Green Book – Movie Review

As a major candidate for Best Picture at the Oscars, Green Book provides a thoughtful and compelling storyline, backed by a healthy amount of social commentary. The movie explores deep-seated issues that took place in the United States, while still managing to keep a fairly light and often comedic tone. It explores the extreme racism of the Deep South in the 1960s, while focusing on the relationship between an Italian American driver hired by a famous African American pianist to get him through his tour of performances across many Southern states.

The Green Book was a book about which hotels were safe to stay as an African American.

First of all, one of the most entertaining aspects of the movie is the relationship between Dr. Don Shirley (Mahershala Ali), an upper class, classically trained African American jazz pianist, and Tony “Lip” Vallelonga (Viggo Mortensen), a rough-and-tumble Italian American bouncer with mob ties. When the Copa Cabana closes for maintenance, Tony is forced to find other work. Dr. Shirley inquires about Tony after hearing about him, because he needs a tough guy to drive him through the Deep South, as racial tensions are incredibly high. Tony accepts the job, and as their journey begins, both men are quite doubtful of one another as they have vastly different lifestyles and are of different races. However, despite their differences, they grow a close bond by helping each other through various situations, wether it be Tony standing to rednecks hassling Shirley in a bar, or Shirley helping Tony write romantic letters to his wife. Both actors play out their roles with nuance and dedication, which is made very apparent.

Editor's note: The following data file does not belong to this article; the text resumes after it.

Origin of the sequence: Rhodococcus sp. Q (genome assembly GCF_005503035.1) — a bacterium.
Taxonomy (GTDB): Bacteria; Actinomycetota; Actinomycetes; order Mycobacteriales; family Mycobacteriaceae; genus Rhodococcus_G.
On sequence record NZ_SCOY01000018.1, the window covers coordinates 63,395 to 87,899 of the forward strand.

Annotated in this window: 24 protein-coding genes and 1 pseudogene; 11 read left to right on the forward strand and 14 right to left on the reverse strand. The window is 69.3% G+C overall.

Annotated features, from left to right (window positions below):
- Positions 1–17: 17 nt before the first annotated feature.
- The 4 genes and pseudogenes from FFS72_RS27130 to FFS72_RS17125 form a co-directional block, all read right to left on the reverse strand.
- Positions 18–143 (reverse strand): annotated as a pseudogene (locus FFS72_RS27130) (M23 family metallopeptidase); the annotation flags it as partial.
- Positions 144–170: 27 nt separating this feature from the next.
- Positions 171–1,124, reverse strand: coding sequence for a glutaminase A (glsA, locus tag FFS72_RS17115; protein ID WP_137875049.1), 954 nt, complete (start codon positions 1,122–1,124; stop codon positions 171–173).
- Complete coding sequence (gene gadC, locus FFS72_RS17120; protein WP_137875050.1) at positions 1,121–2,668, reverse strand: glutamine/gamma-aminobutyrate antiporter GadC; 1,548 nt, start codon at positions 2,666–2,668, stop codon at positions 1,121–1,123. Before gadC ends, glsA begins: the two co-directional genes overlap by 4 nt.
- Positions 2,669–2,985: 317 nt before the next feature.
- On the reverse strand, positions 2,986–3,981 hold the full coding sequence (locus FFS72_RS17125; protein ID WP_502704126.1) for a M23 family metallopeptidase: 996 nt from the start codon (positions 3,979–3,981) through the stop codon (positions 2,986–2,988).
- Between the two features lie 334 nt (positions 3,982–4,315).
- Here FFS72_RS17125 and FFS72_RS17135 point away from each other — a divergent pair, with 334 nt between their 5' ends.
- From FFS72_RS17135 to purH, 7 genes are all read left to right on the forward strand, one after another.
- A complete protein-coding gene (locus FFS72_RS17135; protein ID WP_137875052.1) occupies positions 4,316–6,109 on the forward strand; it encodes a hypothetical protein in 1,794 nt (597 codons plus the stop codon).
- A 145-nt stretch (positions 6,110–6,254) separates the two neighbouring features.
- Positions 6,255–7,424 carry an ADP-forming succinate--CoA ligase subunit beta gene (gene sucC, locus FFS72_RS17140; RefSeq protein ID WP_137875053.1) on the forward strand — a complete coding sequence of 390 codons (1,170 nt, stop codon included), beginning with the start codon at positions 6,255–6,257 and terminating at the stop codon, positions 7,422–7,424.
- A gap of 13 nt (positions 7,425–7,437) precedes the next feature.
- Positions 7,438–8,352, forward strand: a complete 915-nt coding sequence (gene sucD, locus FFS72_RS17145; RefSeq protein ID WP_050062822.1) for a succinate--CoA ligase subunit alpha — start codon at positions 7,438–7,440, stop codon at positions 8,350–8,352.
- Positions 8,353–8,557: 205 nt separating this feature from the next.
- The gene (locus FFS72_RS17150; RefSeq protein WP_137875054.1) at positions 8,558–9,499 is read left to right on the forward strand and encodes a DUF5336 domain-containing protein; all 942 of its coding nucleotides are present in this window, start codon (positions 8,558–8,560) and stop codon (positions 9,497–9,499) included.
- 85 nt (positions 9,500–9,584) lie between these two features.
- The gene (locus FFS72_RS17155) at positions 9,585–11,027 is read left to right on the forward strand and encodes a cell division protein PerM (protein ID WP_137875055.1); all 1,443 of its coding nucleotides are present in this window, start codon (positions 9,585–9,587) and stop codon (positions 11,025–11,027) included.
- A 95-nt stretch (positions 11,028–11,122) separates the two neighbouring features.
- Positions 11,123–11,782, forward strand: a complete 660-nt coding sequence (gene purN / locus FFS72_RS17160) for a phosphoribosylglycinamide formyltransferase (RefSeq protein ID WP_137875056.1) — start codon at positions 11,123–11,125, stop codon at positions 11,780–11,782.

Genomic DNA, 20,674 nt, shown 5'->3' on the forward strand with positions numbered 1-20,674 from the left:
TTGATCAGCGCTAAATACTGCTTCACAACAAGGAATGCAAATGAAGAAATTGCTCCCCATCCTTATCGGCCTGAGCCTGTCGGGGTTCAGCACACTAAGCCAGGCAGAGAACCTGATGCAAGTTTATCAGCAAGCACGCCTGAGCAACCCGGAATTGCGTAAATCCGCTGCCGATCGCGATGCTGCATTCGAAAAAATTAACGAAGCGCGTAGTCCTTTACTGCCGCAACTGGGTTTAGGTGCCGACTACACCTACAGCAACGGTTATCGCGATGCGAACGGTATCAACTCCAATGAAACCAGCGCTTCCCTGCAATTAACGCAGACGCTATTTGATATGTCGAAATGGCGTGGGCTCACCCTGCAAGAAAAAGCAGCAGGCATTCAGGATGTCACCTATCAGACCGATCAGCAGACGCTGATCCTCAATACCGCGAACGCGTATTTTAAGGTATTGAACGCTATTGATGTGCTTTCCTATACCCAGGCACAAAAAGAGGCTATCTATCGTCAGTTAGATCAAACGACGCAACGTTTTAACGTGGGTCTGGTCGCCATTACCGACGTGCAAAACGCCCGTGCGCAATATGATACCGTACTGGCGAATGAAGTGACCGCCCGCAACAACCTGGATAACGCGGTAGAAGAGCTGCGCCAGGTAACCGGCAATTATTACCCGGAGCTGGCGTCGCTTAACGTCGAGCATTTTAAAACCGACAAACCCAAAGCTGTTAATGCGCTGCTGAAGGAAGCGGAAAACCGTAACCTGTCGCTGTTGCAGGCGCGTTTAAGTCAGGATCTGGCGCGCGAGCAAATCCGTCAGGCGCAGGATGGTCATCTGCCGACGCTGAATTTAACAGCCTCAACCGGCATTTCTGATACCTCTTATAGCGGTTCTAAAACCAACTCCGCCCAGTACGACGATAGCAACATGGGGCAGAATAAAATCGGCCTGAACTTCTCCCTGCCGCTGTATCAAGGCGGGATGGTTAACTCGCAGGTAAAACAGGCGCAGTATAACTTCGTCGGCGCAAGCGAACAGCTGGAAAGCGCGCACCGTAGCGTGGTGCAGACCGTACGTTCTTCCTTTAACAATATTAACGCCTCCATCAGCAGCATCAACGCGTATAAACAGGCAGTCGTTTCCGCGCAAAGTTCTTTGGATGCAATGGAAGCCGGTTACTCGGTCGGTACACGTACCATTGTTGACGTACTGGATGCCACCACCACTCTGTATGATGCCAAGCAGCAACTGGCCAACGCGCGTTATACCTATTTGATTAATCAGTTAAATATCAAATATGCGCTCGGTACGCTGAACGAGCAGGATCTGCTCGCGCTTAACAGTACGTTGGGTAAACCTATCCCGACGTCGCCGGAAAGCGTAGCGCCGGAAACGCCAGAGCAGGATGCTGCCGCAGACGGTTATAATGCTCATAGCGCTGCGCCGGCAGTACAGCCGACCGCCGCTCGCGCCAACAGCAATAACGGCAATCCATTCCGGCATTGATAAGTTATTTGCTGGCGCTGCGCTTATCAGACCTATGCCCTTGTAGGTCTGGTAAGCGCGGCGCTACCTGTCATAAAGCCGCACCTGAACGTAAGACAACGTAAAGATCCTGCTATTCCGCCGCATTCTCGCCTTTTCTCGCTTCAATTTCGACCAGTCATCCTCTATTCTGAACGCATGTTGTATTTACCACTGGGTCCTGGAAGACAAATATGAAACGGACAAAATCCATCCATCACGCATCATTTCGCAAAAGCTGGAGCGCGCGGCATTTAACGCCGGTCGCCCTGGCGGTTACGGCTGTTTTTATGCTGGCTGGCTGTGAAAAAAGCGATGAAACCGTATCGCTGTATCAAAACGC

Tony wrote several letters to his wife, tying the story line back to his family in New York.

The film also does a fantastic job displaying the racial tensions during the time, and how the characters deal with them, sometimes resulting in hilarity, and sometimes heartache. Although the director Peter Ferrelly is known for comedies such as There’s Something About Mary and Dumb and Dumber, he approaches this film with a lot more class than his previous endeavors, while maintaining a healthy level of humor and exuberance. Furthermore, there’s a tremendous amount of character growth, ending on a satisfying note as it’s clear that the characters come out of their ordeal more loving and less judgmental.

A lot of dialogue and character growth occurs on the road.

Overall, this is a film full of heart and emotion, brought together by brilliant acting and storytelling. The thoughtful and light-hearted dialogue never leaves the audience with a dull moment in between each snafu, wether it be run-ins with racist cops or inhospitable Southerners. Green Book provides viewers with a detailed and cinematic look into a true story about overcoming stereotypes, changing people’s hearts, and being courageous when faced with persistent opposition.

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